"A compromise is the art of dividing a cake in such a way
that everyone believes he has the biggest piece"
The art of the compromise is exceedingly needed to not only make a relationship thrive, but make a relationship survive. Such advice is needed in the heat of an argument, where both sides do not see eye to eye and declare each other sworn enemies under the heat of angry words. Women as emotional creatures-and I say this to all my ladies of no disrespect-are often epitomized as such this, without seeing fallacies within the human nature of a woman and their effective argument. To give an inch is to take a mile from a woman. And men? Men as egotistical creatures-and I say this with no disrespect to the men-seek to know it all, understand it all and be it all. It is with disrespect that a man seek the advice of directions when assembling a crib for their newborn baby-"I am man, let me put build and know this even without reading" probably isn't a great idea. However, the man needs to equate this thinking-this ego-to boost their morale, their knowledge, their expansion. The woman-the emotional creature, the mothering and nurturing-gets the directions to assemble the crib. Why? Because the safety of our child is first, and as a woman-we nurture the ideas of what man has put forth, but tend to be safe..."just in case."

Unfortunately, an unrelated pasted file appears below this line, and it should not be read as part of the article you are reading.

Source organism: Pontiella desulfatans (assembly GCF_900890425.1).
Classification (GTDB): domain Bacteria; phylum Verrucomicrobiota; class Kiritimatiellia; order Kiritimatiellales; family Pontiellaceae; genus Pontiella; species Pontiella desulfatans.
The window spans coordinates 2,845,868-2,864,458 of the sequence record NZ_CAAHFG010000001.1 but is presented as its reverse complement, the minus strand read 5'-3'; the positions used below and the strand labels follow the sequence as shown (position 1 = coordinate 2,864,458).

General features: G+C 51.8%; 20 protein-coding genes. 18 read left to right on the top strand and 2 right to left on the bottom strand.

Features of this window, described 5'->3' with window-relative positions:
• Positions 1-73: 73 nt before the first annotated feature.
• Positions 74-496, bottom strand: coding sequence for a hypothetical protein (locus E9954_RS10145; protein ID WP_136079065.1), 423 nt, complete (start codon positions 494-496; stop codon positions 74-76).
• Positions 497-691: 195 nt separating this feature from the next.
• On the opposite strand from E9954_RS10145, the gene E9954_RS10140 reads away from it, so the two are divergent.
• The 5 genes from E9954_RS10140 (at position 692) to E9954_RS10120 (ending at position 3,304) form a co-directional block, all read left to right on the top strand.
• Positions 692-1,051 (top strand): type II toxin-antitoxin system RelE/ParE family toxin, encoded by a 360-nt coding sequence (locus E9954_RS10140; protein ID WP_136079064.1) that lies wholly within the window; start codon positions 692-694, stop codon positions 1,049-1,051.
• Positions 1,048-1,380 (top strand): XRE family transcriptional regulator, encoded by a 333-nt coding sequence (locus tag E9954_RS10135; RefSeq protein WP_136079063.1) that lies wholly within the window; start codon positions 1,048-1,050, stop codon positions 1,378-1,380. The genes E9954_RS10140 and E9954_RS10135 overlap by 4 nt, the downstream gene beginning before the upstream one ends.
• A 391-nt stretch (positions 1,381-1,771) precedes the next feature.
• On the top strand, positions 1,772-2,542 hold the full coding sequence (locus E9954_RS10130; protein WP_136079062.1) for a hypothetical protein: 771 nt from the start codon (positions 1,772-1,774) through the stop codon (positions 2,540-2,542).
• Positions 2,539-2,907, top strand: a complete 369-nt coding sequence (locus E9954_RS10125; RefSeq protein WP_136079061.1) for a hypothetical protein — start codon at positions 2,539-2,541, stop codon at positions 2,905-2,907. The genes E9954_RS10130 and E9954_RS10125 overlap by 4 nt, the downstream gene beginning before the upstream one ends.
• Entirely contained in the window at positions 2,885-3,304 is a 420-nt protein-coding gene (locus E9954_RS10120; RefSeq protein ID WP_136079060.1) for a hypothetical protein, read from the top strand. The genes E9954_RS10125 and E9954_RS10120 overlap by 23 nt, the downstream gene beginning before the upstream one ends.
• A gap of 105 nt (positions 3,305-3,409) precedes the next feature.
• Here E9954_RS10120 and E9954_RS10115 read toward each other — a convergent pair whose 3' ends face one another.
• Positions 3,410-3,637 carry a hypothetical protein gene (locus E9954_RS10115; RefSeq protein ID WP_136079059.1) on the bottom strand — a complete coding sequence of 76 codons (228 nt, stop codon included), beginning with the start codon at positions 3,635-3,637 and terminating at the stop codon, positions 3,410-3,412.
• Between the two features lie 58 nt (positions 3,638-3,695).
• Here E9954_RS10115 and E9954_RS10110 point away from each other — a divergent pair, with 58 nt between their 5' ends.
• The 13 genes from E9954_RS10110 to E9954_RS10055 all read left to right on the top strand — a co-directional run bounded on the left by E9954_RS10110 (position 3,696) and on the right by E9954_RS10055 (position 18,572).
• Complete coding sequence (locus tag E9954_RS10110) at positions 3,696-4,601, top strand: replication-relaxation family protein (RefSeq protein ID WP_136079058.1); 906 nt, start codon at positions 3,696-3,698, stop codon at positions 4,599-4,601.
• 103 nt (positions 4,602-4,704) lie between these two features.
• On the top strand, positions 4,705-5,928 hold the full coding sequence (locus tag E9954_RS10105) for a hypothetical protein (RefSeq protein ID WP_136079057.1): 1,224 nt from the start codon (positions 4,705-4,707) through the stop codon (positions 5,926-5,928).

In this politically correct world, we are oft to see the vicious cycle of men versus women. Women do not want to be labeled too sensitive or too weak, but we demand chivalrous actions, such as a man opening our door or pulling out our chair. We love to be independent and free without pantyhose and bra straps restricting us-yet a man puts a choke hold everyday in the form of a tie. Men do not want to be known as ego trippers or a liar, cheater and those other unfriendly names. However, men do not want to expand their ideas, communications and body language that would signal the woman otherwise. To put it simply, men and women communicate differently. We argue differently. We see different perspectives, have different goals, see different dreams.
To love someone, we must enable ourselves to compromise and gain that middle ground-to bridge that gap that has got us yelling at each other for hours on end. The same argument that may have been relevant at one point may not be relevant in the future.
I would like to get a big slice of that cake, but sometimes it just isn't worth the hassle, headache and energy that is needed. Sometimes that slice can be obtained through less selfish means. Sometimes you can please yourself and your partner through compromise.
Maybe you'll be eating that whole cake alone.